Good God, It's Mr. T!

Date: 09/22/97

Only Three Cowboys Ever Rode this Notorious Bull.

By Janet Williamsen My best day at a rodeo was also my worst day. It was the summer of 1989 and we had been following the story of a 1700-pound, black-speckled Brahma bull with a 30-inch rack of horns named Mr. T which had never been rode.

Legends Buckle from Cheyenne Frontier Days Rodeo

Mr. T built up his reputation by throwing somewhere between 150 and 180 cowboys in a five-year time span. My family and I made a special 4th of July trip up to the Steamboat Springs Rodeo just because we'd heard a rumor that Mr. T would be bucked there. We enjoyed the rodeo, the parade, and the pancake breakfast, but were pretty disappointed when they didn't buck Mr. T. I guess we never did hear that he would be at the Greeley Independence Day Stampede rodeo where Marty Staneart managed to hold on for 7.8 seconds. So, it was with some anticipation during the 1989 Cheyenne Frontier Days finals that we anxiously waited to see the legendary Mr. T.

Mr. T earned his reputation for being mean. Mr. T was owned by Pete Burns of the Burns Rodeo Company in Laramie, Wyoming. Burns liked to say that this bull was like his namesake "big, black, and mean" referring to the television character Mr. T. But the difference was that this bull wasn't acting. He was born mean! A picture of him trying to hook Chuck Simonson appeared on the cover of the 1988 National Finals program and he tried hard to hook Donnie Gay at the National Western in Denver.

"In his career, Mr. T bucked off every bull riding champ of the 1980s. Hedeman, Sharp, Don Gay, Charles Sampson, Lane Frost, Cody Snyder -- all succumbed to his amazing power." Ehringer p.97. In 1985, Cody Lambert who drew him for the final round of the NFR, said "I felt like I could ride him, and before I knew it, I was on my head." Ehringer p.97. Lane Frost tried to ride Mr. T twice, and Mr. T sent him to the hospital both times. At the 1989 NFR, Jim Sharp had ridden nine consecutive bulls and drew Mr. T for the final round. He'd ridden all 10 of his bulls the year before, and in fact, he was on quite an unprecedented riding streak as this ride could make it 24 consecutive NFR rides. "The big black-and-white bull cracked out of the chute, and three jumps later, Sharp's streak had ended." Ehringer p.97.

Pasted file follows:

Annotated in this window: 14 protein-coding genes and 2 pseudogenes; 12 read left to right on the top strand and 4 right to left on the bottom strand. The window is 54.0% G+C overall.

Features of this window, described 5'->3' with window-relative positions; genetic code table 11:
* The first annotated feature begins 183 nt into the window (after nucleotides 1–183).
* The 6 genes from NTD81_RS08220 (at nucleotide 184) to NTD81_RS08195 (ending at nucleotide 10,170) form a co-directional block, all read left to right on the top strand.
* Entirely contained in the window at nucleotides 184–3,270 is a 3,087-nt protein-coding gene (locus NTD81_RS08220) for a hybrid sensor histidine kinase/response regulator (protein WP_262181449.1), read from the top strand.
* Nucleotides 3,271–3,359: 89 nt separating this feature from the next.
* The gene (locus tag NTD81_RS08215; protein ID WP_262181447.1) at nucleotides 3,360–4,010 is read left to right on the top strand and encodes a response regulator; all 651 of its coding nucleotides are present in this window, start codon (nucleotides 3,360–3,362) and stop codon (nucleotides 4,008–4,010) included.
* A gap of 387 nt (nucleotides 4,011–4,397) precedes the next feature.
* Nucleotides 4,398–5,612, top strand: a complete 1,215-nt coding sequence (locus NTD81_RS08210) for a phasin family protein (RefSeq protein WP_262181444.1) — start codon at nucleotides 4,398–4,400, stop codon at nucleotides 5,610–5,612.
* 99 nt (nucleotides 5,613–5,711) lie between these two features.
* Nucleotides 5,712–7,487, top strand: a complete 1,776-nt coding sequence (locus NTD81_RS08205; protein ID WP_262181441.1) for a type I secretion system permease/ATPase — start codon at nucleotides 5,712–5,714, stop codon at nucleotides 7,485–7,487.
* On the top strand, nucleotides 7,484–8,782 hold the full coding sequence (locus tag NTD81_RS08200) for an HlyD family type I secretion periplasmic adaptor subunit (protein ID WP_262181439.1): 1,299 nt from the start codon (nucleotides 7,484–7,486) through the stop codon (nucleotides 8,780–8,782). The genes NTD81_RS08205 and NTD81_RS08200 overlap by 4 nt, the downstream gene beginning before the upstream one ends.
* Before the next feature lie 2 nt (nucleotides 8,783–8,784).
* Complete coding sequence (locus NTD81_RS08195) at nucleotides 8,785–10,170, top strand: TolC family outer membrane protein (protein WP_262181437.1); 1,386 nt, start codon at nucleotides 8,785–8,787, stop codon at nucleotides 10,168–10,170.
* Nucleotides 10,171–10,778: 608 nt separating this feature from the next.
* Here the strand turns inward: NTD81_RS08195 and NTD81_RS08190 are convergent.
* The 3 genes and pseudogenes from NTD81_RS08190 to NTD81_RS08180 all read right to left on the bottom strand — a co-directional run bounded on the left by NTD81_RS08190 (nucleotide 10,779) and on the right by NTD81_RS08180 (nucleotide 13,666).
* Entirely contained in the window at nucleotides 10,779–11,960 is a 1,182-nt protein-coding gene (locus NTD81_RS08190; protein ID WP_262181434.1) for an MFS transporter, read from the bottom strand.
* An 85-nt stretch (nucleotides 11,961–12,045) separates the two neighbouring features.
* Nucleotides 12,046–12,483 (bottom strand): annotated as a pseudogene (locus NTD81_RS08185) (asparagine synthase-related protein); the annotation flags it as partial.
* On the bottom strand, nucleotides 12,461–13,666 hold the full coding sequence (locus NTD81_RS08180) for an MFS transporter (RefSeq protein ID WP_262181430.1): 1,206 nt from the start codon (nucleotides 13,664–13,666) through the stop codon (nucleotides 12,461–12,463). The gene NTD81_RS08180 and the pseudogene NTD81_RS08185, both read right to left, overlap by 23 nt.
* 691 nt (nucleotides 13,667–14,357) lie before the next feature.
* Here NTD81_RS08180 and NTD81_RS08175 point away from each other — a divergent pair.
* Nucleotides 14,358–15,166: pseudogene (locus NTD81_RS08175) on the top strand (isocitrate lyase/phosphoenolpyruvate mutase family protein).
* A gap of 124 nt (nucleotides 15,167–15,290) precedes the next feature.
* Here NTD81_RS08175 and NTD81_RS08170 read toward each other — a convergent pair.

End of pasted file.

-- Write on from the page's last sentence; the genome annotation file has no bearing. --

Only three cowboys ever rode Mr. T. They were Marty Staneart (93), Raymond Wessel (86), and Ty Murray (87). All of these scores set arena records. Mr. T was voted bucking bull of the year in 1986 by the cowboys and was named bucking bull of the National Finals Rodeo in both 1986 and 1989.

My Best Day at the Rodeo Was Also My Worst

So on the final day of the 93rd Daddy of 'Em All, when Marty Staneart gave the nod, my eyes (along with over 10,000 other rodeo fans) were riveted on him when he became the first cowboy ever to ride that mean son-of-a-buck for a 93-point Cheyenne arena record! The best ride I'd ever seen! The crowd jumped to its feet and went wild with excitement. We were still standing and smiling and cheering in total amazement over this wild ride when we heard the announcement that Lane Frost was next up in the chutes. It seemed like he came out too fast... We weren't quite ready... In my memory, Lane's last ride still repeats in slow motion. He rides his bull and gets off, but then he's on the ground with the bull crashing against his left side. Then Lane jumps up and runs toward the chutes motioning for help with one hand in the air. Then he collapses, and within seconds, it's the worst day I've ever had at a rodeo.

Good God, It's Mr. T!

Pete Burns agreed to let fellow stock contractor John Gowney (who also owned Red Rock) take Mr. T home for retirement after the 1990 NFR:

"On the way home, he stopped at a college where some 15-20 young cowboys were practicing bull riding. John said 'I've got one in the trailer you can't ride,'" Pete recalls. 'Those guys know John real well, and they said 'Oh, that garbage you haul, John, we can ride anything you got.' John said, 'You can't ride this one.' They went over there and one said 'Good God, it's Mr. T.' The kids knew who it was right away." Fromkin.

Mr. T died in April of 1994 at the age of 16.


Mr. T Commemorated
By Jay Fromkin, Reprinted in ChuteScoop, A Publication for Friends and Fans of Cheyenne Frontier Days, June 1997.
There Will Never Be Another Bull Like Mr. T
By Jay Fromkin, Excerpts from the Laramie Daily Boomerang, 1991.
Rodeo Arena - Mr. T and Pacific Bell
By Gavin Ehringer, Western Horseman Magazine, July 1994, p.97.
Staneart Tames Mr. T
By John C. Ensslin, Rocky Mountain News, July 31, 1989, p.12.

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